Bridges v. Wixon
326 U.S. 135 (1945)

Annotate this Case

U.S. Supreme Court

Bridges v. Wixon, 326 U.S. 135 (1945)

Bridges v. Wixon

No. 788

Argued April 2, 3, 1945

Decided June 18, 1945

326 U.S. 135

Syllabus

1. The order for the deportation of the petitioner -- issued under the Act of June 28, 1940, providing for the deportation of any alien who was at the time of his entry into the United States, or has been at any time thereafter, a member of or affiliated with an organization that believes in, advises, advocates, or teaches the overthrow of this Government by force or violence -- rests upon a misconstruction of the term "affiliation" as used in the Act, and upon an unfair hearing on the question of his membership in the Communist Party, wherefore

Page 326 U. S. 136

his detention under the warrant of deportation is unlawful. Pp. 326 U. S. 140, 326 U. S. 156.

2. The act or acts tending to prove "affiliation" within the meaning of the deportation statute must be of that quality which indicates an adherence to or a furtherance of the purposes or objectives of the proscribed organization, as distinguished from mere cooperation with it in lawful activities. The act or acts must evidence a working alliance to bring the program to fruition. P. 326 U. S. 143.

3. Freedom of speech and of the press is accorded aliens residing in this country. P. 326 U. S. 148.

4. So far as the record shows the literature published by the petitioner, the utterances made by him were entitled to the protection of the freedom of speech and of the press. They revealed a militant advocacy of the cause of trade unionism, but did not teach or advocate or advise the subversive conduct condemned by the statute. P. 326 U. S. 148.

5. Detention under an invalid order of deportation is established where an alien is ordered deported for reasons not specified by Congress. P. 326 U. S. 149.

6. Upon the record in this case, the finding of "affiliation" was based on too loose a meaning of that term. P. 326 U. S. 149.

7. A person under investigation with a view to deportation is legally entitled to insist upon the observance of rules promulgated pursuant to law by the agency entrusted with the power to deport. P. 326 U. S. 153.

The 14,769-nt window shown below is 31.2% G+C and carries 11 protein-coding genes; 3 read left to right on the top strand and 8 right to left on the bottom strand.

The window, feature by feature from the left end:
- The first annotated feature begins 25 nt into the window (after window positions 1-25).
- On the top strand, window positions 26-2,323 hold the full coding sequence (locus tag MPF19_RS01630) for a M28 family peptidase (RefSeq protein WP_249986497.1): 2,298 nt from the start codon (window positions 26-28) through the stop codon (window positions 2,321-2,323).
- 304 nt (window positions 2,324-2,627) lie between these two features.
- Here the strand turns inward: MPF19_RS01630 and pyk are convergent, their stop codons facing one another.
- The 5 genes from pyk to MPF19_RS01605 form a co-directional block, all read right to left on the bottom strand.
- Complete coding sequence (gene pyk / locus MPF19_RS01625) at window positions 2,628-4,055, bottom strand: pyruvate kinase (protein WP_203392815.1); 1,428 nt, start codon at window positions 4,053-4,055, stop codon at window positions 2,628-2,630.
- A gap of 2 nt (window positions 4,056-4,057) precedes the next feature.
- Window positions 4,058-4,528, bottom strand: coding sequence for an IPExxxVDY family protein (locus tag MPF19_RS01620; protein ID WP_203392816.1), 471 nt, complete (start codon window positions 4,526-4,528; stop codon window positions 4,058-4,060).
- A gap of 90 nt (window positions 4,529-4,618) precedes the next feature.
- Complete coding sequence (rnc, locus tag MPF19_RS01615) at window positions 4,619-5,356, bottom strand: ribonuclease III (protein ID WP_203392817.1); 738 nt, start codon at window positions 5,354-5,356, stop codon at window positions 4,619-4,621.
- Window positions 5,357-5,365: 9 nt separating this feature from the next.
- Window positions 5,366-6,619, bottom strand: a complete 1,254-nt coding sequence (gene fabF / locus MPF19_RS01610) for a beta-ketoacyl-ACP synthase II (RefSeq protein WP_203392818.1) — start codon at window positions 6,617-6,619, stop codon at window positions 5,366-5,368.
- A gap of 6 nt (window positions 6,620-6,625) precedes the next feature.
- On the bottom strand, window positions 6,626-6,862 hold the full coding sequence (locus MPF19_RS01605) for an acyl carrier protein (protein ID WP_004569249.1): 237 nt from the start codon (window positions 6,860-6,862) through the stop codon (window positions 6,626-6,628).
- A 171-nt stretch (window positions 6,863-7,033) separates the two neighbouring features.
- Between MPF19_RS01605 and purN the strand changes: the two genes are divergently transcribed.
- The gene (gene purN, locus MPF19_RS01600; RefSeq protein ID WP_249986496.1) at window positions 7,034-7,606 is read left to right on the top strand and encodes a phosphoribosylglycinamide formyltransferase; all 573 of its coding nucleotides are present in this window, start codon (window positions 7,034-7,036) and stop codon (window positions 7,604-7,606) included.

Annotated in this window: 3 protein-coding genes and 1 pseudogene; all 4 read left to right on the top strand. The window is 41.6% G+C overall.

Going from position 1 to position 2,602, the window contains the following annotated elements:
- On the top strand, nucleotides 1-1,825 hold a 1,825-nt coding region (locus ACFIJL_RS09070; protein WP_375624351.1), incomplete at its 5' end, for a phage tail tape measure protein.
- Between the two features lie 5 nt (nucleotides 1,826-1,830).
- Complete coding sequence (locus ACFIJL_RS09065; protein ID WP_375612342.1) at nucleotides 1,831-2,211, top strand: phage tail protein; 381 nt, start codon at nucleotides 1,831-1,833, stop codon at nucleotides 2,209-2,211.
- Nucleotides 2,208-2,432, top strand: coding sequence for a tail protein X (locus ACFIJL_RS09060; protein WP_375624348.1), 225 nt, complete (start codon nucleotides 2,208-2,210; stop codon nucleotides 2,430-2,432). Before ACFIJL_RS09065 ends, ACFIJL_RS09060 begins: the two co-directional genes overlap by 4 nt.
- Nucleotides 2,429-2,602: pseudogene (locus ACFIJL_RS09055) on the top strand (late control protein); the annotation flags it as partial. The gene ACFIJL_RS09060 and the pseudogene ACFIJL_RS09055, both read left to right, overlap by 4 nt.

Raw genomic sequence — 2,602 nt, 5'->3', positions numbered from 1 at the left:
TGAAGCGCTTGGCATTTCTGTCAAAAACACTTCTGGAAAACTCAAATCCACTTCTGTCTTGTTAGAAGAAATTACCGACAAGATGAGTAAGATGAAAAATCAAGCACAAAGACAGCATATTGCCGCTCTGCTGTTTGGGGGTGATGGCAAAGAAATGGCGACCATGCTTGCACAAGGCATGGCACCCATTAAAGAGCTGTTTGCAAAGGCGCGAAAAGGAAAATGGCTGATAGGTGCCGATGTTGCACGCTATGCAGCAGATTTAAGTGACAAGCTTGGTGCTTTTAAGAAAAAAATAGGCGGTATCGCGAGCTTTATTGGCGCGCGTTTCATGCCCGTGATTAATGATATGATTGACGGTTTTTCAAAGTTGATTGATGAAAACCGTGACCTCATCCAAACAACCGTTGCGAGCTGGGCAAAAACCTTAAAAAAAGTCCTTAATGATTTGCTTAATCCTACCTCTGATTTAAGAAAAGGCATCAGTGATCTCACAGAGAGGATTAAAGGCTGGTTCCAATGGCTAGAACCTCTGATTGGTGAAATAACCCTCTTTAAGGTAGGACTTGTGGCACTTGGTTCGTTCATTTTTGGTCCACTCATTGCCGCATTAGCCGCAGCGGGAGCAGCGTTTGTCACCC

8. Objection to evidence on the ground that it violates the governing regulations is timely where made before both the Board of Immigration Appeals and the Attorney General, though not at the hearing before the inspector. P. 326 U. S. 151.

9. Since it was error to admit into evidence against the petitioner certain unsworn statements in violation of Rules 150.1(c) and 150.6(i) of the Regulations of the Immigration and Naturalization Service -- construed as meaning (1) that an investigating officer, in obtaining a "recorded statement," must obtain the statement by interrogation under oath, and seek to obtain it over the signature of the maker, and (2) that only such a "recorded statement," so safeguarded, may be used as evidence when the maker of the statement gives contradictory evidence on the stand -- since the statements in question were so crucial to the findings of membership, and since that issue was so close, this Court is unable to say that the order of deportation may be sustained without them. Pp. 326 U. S. 151, 326 U. S. 156.

10. In habeas corpus proceedings challenging the legality of detention upon a warrant of deportation, the petitioner does not prove he had

Page 326 U. S. 137

an unfair hearing merely by proving the decision to be wrong or by showing that incompetent evidence was admitted or considered; but the case is different where evidence as improperly received and where, but for that evidence, it is wholly speculative whether the requisite finding would have been made. P. 326 U. S. 156.

144 F.2d 927, reversed.

Certiorari, 323 U. S. 708, to review the affirmance of a judgment denying a petition for a writ of habeas corpus.

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